It is a notable fact that most of the rectors and vestries kept excellent parishioner records during the early years of Johns Parish, and before, from 1840-1853 in Meade Parish by the Reverends Slaughter, Jackson, and Wilmer. The notes of Johns Parish were furnished intact until 1889 by the Reverends Kinsolving, Dame, Maury, Johnson, Johns and Ambler, giving names and dates for those Episcopalians who were born, baptized, confirmed, communicants, married and buried in the Parish, listed as either Middleburg or Aldie members.

Middleburg had built its own church in 1843, another “very neat and convenient” brick church given the Hebrew name of “Immanuel” according to Bishop John Johns who consecrated it.

Emmanuel also built a rectory on a near-by lot but they rented it out as a residence rather than using it themselves because the rectors who served the three charges of Middleburg, Aldie and Oatlands preferred to live halfway between them. Aldie was chosen despite the leaking roof that had come with the former Mt. Zion Baptist rectory purchased by the Episcopalians.

The Aldie rectory was the meeting place of the combined vestries, as we have noted, but otherwise there is no telling what happened at those meetings. Regardless of the beautiful penmanship in which the minutes were written, most of them are impossible.

It is believed, however, that excepting costs and payments — distributions thereof —electing vestrymen (many of whom served for years at a time), writing resolutions of appreciation and voting on the property repairs (eternally ongoing) plus electing representatives to various church conventions, nothing much of interest came about. Though, while laboriously proceeding through vestry records from 1853-1921, many items of value did emerge. In some instances these items were copied without reserve from the Rev. Richard H. Wilmer (1849-1852) who found no register upon taking charge of Meade Parish and merely recorded such facts in relation to the Parish prior to his rector ship as he has been able to glean from others. One hundred and fifty years later this “small history” gatherer understands that perfectly.

In 1853-1870, while the Rev. Kinsolving was in charge, Johns Parish was organized. A Civil War had also raged through the land. Births and deaths of those at home had been recorded. We know that Aldie’s Free Church had become a hospital as had many homes of communicants who lived near area battlefields. Dover and Aldie Mills were among the grist mills along Little River, which, used to grinding grain for neighboring farmers, turned to furnishing food for the Confederate, and in many instances, the Union Army. Young sons of the Parish went off to war; the Rev. Kinsolving himself was taken to prison — perhaps because of earlier secession sermons.

Aldie became known as “a hornet’s hive.” General J.E.B. Stuart, Col. John Mosby, and Aldie vestryman William N. Noland who formed Champe Rifles, all became Turnpike heroes. But there was no mention of the Civil War in the minutes of the vestry of either church. There was few worship services held during the war. The vestries did duly meet at the Aldie directory, usually on Sunday afternoons, but only to elect new members or reinstall old ones. After 1865 the Aldie Episcopalians continued their worship at the Free Church in Middleburg which still welcomes them to its homecoming each year on the second Sunday in June.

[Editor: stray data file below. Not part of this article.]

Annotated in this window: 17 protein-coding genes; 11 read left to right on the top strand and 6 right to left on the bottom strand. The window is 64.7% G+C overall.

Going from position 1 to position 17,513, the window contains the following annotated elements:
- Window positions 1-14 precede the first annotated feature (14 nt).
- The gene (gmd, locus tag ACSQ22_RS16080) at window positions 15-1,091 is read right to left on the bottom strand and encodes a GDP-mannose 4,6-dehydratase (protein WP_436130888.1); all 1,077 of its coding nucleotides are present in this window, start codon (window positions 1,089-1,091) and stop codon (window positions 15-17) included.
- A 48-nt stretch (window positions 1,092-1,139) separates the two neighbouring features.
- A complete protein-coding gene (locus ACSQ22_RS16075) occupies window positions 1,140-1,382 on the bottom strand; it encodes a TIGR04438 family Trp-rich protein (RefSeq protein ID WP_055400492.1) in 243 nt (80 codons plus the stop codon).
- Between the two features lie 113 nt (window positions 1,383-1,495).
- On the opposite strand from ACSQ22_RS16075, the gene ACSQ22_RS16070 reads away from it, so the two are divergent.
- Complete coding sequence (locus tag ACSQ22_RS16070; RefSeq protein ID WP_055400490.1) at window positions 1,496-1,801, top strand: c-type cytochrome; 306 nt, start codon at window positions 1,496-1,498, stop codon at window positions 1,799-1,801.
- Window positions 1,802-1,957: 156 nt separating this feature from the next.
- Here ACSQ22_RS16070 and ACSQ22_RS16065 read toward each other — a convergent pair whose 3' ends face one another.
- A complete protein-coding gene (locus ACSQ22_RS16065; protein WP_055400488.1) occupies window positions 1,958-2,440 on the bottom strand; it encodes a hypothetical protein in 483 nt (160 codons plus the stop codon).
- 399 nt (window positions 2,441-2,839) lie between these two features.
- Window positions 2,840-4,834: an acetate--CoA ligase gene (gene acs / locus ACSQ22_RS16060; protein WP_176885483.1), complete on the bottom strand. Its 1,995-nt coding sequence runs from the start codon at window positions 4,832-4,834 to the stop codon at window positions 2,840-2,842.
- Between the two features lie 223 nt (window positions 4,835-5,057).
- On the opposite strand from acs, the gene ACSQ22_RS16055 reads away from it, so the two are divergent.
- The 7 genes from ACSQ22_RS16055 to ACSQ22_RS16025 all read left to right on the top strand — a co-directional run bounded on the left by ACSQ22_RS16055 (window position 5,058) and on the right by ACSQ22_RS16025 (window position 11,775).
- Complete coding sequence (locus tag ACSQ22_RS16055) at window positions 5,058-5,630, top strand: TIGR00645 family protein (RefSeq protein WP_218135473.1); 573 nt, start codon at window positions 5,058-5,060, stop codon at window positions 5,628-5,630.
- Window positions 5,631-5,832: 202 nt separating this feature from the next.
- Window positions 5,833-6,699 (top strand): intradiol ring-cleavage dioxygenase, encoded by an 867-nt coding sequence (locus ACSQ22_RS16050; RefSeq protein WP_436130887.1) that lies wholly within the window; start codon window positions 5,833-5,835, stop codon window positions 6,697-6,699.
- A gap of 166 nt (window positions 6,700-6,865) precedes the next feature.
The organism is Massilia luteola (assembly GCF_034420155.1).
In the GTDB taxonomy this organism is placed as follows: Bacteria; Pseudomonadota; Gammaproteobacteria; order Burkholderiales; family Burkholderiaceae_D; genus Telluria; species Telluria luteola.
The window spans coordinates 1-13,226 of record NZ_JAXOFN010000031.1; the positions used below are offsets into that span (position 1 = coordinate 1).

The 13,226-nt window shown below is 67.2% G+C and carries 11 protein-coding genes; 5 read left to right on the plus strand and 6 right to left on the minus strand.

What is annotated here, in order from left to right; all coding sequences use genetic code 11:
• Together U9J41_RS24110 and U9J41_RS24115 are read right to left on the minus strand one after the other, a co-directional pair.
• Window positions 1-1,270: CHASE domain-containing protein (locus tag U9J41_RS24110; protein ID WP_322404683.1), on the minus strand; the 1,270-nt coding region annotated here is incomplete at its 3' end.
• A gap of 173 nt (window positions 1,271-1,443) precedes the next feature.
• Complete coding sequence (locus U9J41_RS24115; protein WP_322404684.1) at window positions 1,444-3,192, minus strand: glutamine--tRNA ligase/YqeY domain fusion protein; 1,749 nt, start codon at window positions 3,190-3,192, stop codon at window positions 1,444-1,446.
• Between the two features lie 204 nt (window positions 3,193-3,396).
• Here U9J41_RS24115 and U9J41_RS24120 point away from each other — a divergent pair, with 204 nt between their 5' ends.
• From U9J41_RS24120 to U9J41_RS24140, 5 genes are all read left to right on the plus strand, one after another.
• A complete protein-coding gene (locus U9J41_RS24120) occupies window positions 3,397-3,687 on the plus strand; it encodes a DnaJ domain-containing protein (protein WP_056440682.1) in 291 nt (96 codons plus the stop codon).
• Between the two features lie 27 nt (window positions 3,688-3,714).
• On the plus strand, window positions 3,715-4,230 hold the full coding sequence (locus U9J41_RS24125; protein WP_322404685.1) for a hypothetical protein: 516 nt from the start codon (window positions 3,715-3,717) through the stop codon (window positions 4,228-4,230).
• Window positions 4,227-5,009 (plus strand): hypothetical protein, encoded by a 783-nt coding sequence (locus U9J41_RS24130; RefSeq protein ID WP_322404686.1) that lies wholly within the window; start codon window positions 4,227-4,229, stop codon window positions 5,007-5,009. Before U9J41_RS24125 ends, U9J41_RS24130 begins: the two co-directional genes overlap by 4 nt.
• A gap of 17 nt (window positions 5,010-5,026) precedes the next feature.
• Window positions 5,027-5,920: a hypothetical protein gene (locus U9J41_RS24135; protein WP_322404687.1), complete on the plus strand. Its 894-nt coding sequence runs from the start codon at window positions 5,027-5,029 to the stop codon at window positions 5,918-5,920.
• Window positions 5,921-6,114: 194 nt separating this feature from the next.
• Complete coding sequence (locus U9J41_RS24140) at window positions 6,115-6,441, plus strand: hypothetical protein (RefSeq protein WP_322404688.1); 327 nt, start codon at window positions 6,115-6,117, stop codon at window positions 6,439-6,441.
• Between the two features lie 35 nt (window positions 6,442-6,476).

In 1877, then Rector William Johnson pleaded with the vestries to give consideration to his ideas of having communicants make an annual pledge to the church which they could pay through monthly installments put into the Sunday collection plates. They did — and we still do. Pledge Sunday is the first Sunday in November.

So—very little that we can see from the records happened in Johns Parish from the period following the Civil — or War Between the States — until 1903 when the Rev. Thomas C. Darst took charge of Johns Parish. He wrote, “There was no evidence to show that the minutes of form in Aldie Vestry Meetings had been recorded.”

During that cut-off period of information one very important thing did happen, however. The Church of Our Redeemer was built and in 1903 the following vestry was elected: Henry Fairfax, John D. Moore, Littleton Turner, J. Thomas Watson, Edward Wilson, Parker Wilson, Alfred L. B. diZerega joined the vestry the following year. The entire membership was of Aldie residents joining the long list of Aldie names like Berkeley, Adams, McVeigh, Noland, Oden, Carter, Harris — who since the beginning had been part of Aldie’s church. Goode, Tyler, Hutchison…

From then on the Redeemer records are complete, although factually spare in some years: During World War I there were only quarterly vestry meetings; during World War II funds were at such a low ebb it was difficult to keep up necessary payments; vestries cut back on all but war-time emergencies. Parishioners and their personal church records are duly noted, (housed now in our new Parish House library.) Many family names have been added through the years while many more have sadly been subtracted.

Aldie remained a small rural town, its residents involved mainly in farming, milling, carriage and wagon building and store-keeping until not too many years ago when Route 50 allowed for better transportation into the government centers in Washington. The Mercer-planned canal from Alexandria to Aldie did not ever get built, but Charles Fenton Mercer who founded the village left many good reminders of his life in his corner of Virginia when he was legislator and U.S. Congressman, a pusher for roads and free education. As his village and its environment grows and changes, so does the Church of Our Redeemer.